Rayon was the first synthetic fabric ever created. It was developed as a less-expensive alternative to silk fabric and, appropriately, was dubbed artificial silk. More rayon is manufactured than any other synthetic fabric, although none of the manufacturing is currently done in the United States. Most rayon production is done in Russia and Japan.
The first synthetic fiber was produced in France in 1884 by a scientist named Hilaire de Chardonnet. In 1889, he manufactured what is known today as rayon. The first rayon textiles were highly unpopular because they were difficult to launder. Rayon was first manufactured for widespread commercial use in 1910. It was produced by Avtex Fibers Inc., a U.S. company.
The Federal Trade Commission definition for rayon fiber is “a manufactured fiber composed of regenerated cellulose.” Cellulose used for the production of rayon comes from specially processed wood pulp. There are a number of types of rayon fibers used commercially, the most common of which is generated by the viscose process.
Rayon has many commercial, industrial and domestic applications. One of the most popular uses of rayon is for apparel. Formal wear, skirts, slacks, dresses, blouses, lingerie, jackets, hats, sportswear, suits, ties and work clothes are all made out of rayon. Feminine hygiene products and disposable diapers contain rayon. Medical surgical products, tires, bowling balls, photographic film and other industrial products utilize rayon fibers. In the home, furniture upholstery, slipcovers, sheets, bedspreads, blankets and drapes can be constructed of rayon. Because of the addition of chemicals to the viscose rayon solution, flame-resistant rayon can now be manufactured and used in institutional fabrics.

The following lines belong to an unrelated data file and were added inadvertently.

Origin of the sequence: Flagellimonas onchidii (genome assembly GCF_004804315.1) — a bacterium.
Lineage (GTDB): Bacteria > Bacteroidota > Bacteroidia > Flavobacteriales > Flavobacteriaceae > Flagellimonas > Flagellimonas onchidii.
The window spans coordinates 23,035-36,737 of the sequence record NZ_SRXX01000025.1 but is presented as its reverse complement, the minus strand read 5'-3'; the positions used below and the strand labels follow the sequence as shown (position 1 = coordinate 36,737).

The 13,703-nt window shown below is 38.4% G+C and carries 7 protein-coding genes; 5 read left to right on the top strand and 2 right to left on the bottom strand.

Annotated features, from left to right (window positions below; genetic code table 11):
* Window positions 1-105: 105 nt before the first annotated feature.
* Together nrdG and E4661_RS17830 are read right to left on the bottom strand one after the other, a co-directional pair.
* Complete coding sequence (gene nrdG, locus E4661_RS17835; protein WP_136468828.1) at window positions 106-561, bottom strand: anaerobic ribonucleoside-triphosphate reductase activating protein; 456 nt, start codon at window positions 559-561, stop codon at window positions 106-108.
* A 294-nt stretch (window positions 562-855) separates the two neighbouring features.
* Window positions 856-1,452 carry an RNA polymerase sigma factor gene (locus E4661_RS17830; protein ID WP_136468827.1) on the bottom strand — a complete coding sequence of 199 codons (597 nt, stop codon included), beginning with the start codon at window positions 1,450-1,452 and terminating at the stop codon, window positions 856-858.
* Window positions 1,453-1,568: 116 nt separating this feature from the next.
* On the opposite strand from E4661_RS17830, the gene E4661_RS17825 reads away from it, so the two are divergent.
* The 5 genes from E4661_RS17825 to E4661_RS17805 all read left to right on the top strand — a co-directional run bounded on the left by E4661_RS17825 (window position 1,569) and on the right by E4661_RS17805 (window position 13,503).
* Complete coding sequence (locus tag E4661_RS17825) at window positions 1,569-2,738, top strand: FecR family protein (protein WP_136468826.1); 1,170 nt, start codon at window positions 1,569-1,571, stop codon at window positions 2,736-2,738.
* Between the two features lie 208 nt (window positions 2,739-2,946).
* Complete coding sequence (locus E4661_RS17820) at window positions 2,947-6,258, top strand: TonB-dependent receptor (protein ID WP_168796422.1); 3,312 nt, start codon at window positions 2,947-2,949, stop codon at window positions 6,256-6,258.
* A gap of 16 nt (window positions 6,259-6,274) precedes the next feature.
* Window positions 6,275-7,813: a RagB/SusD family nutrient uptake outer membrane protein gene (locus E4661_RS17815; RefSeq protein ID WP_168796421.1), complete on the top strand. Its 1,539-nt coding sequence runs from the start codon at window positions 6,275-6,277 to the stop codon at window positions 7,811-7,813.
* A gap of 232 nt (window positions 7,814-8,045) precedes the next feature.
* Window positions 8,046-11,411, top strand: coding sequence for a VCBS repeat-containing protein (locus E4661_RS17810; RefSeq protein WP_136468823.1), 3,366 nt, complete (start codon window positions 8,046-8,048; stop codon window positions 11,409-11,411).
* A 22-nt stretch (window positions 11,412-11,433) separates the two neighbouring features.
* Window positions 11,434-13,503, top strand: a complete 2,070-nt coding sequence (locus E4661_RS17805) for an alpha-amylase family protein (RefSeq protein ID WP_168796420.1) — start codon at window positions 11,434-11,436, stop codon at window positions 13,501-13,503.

Rayon has a number of characteristics consumers and manufacturers find beneficial. Rayon is highly absorbent and easy to dye. In addition, rayon drapes well and is soft and comfortable to the touch. A well-known trade name for rayon is Modal.
According to Fabrics.net, the first rayon was referred to as artificial silk, a term that textile markets found offensive. A contest was held to name the new fabric, and more than 10,000 ideas were sent in. None of them was accepted. Legend has it that a member of the committee formed to select a new name for the new textile said, ”Let’s just see if we can shed a ray of light on this problem. Why not the word 'rayon'?” Rayon is derived from the French word meaning rays of light. And so, in 1924 the name of the fabric became rayon.
Most rayon garments should be dry-cleaned. Some can be hand-washed or put in the washing machine on the gentle cycle. Rayon garments and accessories should always be ironed with a cool iron.
Mary Schimenz Hopkins has freelanced for more than 20 years for such clients as Miller Brewing, Master Lock and local marketing agencies and hospitals. She has taught writing, worked as on-air personality for Milwaukee radio and served as fashion editor and columnist for a monthly magazine. Mary holds a Bachelor of Arts from Marquette University and a Bachelor of Arts from Mt. Mary College.